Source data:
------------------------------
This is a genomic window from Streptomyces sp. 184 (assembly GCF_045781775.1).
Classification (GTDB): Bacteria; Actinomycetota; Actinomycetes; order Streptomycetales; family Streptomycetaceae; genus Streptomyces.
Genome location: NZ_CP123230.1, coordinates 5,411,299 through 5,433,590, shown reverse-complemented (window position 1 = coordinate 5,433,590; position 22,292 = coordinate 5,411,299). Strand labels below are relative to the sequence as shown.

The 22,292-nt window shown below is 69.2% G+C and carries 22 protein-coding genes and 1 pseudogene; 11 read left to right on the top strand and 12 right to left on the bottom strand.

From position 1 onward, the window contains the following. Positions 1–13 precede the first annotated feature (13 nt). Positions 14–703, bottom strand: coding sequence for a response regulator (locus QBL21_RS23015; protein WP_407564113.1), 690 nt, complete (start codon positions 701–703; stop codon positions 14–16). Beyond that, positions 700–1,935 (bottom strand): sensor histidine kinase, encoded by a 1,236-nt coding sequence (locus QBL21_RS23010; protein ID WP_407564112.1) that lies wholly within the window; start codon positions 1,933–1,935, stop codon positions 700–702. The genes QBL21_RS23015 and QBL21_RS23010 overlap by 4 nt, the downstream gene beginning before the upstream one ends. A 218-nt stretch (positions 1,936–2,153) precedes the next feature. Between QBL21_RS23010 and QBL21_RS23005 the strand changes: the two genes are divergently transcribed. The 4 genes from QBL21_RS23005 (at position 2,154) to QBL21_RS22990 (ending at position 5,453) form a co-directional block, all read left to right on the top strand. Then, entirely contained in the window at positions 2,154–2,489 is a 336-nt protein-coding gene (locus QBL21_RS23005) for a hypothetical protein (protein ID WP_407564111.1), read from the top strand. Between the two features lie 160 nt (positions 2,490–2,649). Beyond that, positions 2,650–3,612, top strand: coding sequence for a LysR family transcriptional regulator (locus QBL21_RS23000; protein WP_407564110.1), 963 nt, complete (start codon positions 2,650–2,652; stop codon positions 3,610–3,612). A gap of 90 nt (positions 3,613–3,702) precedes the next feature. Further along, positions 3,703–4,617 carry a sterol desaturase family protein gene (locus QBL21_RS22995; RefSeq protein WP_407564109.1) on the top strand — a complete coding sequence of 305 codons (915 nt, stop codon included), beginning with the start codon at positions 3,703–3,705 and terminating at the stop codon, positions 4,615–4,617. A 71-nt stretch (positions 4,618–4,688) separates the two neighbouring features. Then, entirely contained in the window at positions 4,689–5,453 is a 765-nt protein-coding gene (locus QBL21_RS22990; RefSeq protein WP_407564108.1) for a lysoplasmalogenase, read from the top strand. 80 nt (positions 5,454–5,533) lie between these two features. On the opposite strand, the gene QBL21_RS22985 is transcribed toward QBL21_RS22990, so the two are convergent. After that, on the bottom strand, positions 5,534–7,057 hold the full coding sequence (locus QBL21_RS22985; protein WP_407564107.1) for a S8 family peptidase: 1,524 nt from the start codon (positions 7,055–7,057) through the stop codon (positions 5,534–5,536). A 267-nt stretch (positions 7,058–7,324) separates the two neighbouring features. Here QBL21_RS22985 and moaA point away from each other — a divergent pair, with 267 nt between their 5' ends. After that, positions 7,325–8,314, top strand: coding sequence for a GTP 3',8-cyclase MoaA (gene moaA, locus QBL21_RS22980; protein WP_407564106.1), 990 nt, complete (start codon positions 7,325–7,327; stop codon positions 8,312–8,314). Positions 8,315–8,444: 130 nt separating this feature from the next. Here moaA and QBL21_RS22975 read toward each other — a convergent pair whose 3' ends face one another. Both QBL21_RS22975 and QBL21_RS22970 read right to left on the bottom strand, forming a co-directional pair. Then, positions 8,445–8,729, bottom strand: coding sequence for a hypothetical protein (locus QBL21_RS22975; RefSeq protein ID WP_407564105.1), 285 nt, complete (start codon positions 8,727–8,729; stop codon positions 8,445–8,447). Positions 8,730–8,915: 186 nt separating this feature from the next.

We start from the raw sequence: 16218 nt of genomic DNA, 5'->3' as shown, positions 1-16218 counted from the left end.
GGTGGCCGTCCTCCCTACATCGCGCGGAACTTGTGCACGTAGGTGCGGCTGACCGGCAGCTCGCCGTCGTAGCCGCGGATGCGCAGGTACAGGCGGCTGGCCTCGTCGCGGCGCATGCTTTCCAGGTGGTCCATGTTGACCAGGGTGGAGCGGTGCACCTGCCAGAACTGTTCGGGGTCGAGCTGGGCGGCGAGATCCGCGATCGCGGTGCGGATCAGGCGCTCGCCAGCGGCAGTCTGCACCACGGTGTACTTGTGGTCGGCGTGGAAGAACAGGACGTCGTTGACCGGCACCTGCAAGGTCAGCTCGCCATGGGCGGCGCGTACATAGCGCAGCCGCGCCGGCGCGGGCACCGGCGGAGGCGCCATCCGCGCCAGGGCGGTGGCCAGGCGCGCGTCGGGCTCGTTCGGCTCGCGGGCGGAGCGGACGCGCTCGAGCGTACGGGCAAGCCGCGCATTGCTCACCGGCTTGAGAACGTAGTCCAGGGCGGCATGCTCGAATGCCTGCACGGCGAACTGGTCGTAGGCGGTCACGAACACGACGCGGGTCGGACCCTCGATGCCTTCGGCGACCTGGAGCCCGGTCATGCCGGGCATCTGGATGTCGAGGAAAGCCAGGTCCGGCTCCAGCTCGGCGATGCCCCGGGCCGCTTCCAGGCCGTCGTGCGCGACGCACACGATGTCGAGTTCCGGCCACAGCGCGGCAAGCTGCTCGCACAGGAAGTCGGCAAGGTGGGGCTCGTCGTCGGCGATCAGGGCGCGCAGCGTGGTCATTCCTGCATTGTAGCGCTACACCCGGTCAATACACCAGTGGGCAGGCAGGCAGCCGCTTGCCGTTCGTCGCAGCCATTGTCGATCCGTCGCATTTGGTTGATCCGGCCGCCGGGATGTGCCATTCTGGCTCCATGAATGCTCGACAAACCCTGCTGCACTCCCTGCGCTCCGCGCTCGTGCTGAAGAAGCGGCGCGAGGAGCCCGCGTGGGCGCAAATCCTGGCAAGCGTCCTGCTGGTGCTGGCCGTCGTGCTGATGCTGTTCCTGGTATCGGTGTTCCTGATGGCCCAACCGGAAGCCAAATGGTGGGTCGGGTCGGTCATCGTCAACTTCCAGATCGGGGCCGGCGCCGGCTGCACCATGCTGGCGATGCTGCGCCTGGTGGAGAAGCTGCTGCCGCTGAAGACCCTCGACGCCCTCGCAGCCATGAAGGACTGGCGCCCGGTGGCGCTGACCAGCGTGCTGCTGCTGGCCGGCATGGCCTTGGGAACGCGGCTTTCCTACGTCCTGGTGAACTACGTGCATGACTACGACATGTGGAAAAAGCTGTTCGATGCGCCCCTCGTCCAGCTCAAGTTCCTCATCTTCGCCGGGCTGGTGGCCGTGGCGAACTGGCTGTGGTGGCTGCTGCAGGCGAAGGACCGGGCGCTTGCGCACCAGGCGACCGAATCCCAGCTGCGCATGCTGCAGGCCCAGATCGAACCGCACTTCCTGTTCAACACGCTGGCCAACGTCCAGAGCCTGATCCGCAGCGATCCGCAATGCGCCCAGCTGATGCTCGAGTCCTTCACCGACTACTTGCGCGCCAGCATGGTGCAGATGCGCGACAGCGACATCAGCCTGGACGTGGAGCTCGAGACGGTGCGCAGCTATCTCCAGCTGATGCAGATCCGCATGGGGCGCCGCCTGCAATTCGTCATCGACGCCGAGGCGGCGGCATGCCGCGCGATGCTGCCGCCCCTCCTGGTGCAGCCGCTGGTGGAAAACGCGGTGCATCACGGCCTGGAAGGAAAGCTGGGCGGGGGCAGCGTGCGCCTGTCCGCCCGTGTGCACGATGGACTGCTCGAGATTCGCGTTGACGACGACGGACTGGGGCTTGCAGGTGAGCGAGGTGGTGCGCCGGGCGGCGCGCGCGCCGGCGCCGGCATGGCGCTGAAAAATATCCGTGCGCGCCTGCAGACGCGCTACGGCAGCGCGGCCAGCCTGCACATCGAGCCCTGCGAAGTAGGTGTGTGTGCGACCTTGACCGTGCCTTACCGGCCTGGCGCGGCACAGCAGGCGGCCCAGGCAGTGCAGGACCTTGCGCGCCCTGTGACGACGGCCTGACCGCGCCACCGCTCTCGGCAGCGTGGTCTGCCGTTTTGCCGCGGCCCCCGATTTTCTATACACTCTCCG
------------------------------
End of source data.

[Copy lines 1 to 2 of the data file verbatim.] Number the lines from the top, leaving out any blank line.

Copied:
This is a genomic window from Streptomyces sp. 184 (assembly GCF_045781775.1).
Classification (GTDB): Bacteria; Actinomycetota; Actinomycetes; order Streptomycetales; family Streptomycetaceae; genus Streptomyces.